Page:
Stan Toohey has been working with cartoon and illustration throughout his life, painting large murals in Thailand and Zimbabwe, founding ‘Art Cake’ shops in Sydney and working as a Walt Disney TV Animation Studios ‘Inbetweener’, before becoming a live caricature artist. We are privileged to have him join us at the exetreme imagination festival on 25th October where he will transform his subjects into literary characters.
To really capture someone’s character in your drawings, I suppose you need to build some sort of connection with them. How do you do this and would you say it is an important part of your work?
Building a connection with the subject is a bonus rather than a prerequisite. In plain terms, I am booked to draw as many likenesses of guests as possible within my agreed set times. I don’t need to connect with the subject to draw them but ideally, I should be able to put them at ease and make the experience a pleasant one for them. By the way, ‘a set’ can range from two to four solid hours, or an entire day or more with breaks, if I’m drawing on a corporate stand at a trade show. I like people, so having drawn caricatures all over the world has afforded me the opportunity to meet and study a huge cross section of humanity. Before the subject has even sat down, I am scanning their face and making quick decisions about how to approach their portrait. After several decades, it’s become second nature to me.
Do you see your caricature work as a performance or an art discipline?
It’s both. As a live caricature artist, I believe that I have a dual role as entertainer and artist. You can be a great drawer but if you can’t ‘talk the talk’ in tandem with producing your artwork, then you’re in the wrong place. Developing an art discipline started for me when I was still eight years old and attending Saturday morning art classes. This methodical dedication to my art knowledge and experience continued through high school, Art College and university. Nearly 50 years later, I am still refining that discipline and discovering fresh ideas.
What did you learn from your experience as an ‘Inbetweener’ in Walt Disney TV Animation Studios?
I learnt that you must be careful what you wish for. Being accepted into Disney as a trainee Inbetweener was a childhood dream come true. I was one of only 9 applicants out of hundreds to make it though. However, I quickly discovered that the reality of operating in its unrelenting, and surprisingly uncreative environment was unbearable for me. I’m not afraid of hard work but I felt like a battery hen squeezing out eggs until I was empty. One thing I’ve learned is that nothing is a waste of time if you learnt something from the experience and Disney was just that.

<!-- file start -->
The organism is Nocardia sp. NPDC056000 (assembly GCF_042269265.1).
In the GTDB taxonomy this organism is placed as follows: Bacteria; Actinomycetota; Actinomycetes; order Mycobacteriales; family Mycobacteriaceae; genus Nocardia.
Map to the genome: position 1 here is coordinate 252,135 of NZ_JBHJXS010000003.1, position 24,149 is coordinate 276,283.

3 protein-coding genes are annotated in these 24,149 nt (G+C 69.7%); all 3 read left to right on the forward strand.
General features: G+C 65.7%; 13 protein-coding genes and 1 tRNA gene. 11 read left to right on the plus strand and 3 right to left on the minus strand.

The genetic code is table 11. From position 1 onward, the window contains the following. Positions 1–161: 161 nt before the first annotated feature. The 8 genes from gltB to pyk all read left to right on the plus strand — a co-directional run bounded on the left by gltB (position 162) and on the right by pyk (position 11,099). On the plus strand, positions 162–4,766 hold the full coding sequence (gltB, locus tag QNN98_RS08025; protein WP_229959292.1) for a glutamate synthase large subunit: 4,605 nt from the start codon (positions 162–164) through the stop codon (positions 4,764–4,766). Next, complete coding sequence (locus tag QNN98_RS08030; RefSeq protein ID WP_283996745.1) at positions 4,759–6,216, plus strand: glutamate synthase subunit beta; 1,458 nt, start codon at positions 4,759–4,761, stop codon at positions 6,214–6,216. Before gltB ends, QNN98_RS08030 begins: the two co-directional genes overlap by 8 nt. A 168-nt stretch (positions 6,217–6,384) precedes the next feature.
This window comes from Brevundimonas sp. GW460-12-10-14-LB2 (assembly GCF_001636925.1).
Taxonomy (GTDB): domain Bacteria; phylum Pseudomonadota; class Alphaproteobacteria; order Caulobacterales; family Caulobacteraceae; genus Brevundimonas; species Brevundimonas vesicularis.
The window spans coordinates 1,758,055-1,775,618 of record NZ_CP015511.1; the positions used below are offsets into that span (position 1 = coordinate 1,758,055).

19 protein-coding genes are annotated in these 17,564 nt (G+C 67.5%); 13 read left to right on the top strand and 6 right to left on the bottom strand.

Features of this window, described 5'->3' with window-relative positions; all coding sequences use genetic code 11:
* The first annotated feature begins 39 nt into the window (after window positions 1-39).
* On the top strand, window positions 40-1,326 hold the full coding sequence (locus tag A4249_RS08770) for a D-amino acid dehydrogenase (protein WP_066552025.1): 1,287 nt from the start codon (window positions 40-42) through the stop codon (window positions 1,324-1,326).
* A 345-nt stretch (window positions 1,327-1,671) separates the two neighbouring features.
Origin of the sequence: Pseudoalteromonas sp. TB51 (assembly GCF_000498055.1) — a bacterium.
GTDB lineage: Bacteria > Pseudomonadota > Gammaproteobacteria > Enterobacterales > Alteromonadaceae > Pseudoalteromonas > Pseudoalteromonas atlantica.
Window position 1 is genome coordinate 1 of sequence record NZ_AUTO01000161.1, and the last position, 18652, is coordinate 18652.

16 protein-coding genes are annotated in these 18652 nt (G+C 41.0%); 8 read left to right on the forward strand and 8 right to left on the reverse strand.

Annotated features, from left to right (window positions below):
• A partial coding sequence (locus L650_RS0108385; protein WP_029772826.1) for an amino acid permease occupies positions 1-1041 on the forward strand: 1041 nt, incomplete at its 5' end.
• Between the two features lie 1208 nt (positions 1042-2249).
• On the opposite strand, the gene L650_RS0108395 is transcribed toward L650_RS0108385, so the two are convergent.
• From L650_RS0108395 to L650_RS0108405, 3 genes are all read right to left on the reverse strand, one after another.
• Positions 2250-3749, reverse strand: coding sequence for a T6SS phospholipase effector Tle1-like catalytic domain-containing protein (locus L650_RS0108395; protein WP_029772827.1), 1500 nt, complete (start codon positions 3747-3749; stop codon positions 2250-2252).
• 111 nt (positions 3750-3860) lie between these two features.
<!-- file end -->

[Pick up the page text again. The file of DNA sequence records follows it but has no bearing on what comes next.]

How have you adapted your style to make it applicable to the exetreme imagination festival?
Every brief is different; so it’s my job to adapt and exploit what I do, to best fit my clients’ wishes and objectives. In the case of extreme imagination, I was presented with the general idea of incorporating my caricatures with young people and their favourite books. The idea of merging young people and book characters into one subject rapidly evolved into what we have today. The big issue for me was to design the templates so that they exposed as much of the subjects’ facial features as possible whilst still preserving the book character’s persona.
Can you provide me with any anecdotes from drawing your more notable subjects?
Many years ago I was booked to perform at a 15 year old girl’s birthday party in London. It was a huge sit down catered affair with parents invited as well. Early on in the proceedings, I was mobbed by scores of children and their parents wanting their caricature drawn. In fact, it rapidly became a sort of crowd crush, with parents shouting out to their offspring, things like, “Don’t lose your place darling”, “Angel, daddy’s here” and “Sweety, where’s your sister”? However, there was one father who caught my eye. He was well built and wore a dark suit with sunglasses (even though we were inside). He called out in a commanding voice to the girl directly in front of me, “You next princess” to which the girl politely answered, “Yes, please”. I quickly drew her; she had enormous eyes and big smile which I fully exploited in my drawing. I always finish the drawing off by adding the subjects’ name, so I enquired, “What’s your first name”? “Beatrice” she said, “Spelt, BEAT RICE”. “You look familiar” I said, to which everyone laughed. My subject turned out to be Princess Beatrice and her ‘father’ was one of several bodyguards peppered throughout the building (hence referring to her as ‘princess’). Everyone thought that I was joking by not recognising her, so I played along with that line. She did promise to show her grandma the caricature.